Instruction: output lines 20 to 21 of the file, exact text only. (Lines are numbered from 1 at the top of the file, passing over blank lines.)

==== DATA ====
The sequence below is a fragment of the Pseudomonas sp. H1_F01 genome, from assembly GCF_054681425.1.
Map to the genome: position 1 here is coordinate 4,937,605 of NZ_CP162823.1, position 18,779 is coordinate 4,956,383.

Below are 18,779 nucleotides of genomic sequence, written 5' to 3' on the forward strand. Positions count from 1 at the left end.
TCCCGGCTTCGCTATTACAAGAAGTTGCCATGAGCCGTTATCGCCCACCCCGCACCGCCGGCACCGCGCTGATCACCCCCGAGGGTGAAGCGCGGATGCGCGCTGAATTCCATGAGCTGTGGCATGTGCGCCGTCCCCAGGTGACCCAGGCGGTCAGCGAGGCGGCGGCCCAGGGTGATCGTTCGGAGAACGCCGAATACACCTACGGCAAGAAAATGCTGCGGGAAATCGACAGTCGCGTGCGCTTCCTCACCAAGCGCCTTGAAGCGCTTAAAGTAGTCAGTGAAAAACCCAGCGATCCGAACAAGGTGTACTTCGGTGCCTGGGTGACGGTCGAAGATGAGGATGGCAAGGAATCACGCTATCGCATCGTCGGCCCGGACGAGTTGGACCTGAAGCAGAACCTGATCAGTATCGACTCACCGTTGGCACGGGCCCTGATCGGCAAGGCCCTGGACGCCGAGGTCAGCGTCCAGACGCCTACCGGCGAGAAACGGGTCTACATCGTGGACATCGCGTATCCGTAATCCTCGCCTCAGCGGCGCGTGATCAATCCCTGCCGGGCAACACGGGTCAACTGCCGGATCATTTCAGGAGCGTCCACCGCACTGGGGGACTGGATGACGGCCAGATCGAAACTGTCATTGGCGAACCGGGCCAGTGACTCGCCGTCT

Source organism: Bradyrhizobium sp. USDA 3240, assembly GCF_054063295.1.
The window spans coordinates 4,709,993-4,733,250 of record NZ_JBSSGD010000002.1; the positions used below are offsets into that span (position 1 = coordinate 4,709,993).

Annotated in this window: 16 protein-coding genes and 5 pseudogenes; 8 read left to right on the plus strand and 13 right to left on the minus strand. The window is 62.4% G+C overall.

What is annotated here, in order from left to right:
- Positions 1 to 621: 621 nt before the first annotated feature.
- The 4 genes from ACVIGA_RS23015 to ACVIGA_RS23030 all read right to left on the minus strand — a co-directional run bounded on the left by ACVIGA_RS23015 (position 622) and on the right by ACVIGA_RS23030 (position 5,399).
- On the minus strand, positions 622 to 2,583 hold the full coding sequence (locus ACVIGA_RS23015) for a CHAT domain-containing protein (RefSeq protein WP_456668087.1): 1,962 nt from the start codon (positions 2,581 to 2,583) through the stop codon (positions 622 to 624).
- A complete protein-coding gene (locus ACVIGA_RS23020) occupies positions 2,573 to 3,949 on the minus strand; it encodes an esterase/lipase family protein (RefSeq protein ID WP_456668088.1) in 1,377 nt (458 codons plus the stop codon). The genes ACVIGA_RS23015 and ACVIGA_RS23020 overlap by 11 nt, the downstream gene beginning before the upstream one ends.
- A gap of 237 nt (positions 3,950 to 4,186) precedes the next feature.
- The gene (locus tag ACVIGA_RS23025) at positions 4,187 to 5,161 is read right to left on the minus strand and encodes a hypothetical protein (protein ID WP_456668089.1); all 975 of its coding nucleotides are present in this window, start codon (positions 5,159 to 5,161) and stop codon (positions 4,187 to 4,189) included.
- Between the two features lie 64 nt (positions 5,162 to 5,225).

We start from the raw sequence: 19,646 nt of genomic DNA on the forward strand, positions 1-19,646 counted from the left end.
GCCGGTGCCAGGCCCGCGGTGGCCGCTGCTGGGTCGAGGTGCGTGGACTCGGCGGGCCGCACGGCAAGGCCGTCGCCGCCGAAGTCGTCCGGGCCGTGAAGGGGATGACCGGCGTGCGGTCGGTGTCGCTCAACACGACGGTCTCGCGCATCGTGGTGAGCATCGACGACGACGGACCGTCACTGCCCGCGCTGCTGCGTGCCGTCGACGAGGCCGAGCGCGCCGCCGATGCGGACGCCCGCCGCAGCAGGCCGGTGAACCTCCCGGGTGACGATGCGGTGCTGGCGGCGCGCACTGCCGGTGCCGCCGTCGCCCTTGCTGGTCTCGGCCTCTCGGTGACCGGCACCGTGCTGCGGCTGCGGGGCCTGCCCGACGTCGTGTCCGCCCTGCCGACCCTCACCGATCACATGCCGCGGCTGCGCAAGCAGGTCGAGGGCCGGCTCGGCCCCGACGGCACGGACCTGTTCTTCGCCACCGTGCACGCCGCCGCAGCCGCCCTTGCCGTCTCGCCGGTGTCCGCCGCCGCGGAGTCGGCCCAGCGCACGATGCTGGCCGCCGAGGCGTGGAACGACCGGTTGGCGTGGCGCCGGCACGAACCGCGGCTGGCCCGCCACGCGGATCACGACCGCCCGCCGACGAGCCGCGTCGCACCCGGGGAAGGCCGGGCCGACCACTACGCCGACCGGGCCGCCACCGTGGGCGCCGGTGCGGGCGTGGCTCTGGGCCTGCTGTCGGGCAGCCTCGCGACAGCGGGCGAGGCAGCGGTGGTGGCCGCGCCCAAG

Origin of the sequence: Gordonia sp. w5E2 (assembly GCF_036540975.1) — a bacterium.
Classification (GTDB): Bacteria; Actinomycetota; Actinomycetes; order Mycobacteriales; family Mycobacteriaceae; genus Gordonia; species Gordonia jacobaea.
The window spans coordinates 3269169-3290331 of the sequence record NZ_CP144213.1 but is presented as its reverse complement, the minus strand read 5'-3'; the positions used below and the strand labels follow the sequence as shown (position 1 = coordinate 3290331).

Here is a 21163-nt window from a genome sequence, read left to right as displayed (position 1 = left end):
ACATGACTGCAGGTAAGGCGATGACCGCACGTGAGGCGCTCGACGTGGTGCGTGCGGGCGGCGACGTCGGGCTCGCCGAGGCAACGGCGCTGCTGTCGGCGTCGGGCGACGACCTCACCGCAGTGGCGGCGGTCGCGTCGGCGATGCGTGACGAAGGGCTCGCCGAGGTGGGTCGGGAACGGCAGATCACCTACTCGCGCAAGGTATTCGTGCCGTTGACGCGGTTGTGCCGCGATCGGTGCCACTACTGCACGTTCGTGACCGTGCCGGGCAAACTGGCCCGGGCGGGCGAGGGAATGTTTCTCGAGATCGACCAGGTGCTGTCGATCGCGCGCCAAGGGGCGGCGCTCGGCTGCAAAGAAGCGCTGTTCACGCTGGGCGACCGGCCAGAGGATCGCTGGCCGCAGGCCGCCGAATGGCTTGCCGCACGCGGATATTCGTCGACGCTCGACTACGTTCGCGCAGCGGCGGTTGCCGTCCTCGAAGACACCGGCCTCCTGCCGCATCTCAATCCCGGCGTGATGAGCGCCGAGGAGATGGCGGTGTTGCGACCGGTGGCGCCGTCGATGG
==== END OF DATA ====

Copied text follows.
The window spans coordinates 3269169-3290331 of the sequence record NZ_CP144213.1 but is presented as its reverse complement, the minus strand read 5'-3'; the positions used below and the strand labels follow the sequence as shown (position 1 = coordinate 3290331).

Here is a 21163-nt window from a genome sequence, read left to right as displayed (position 1 = left end):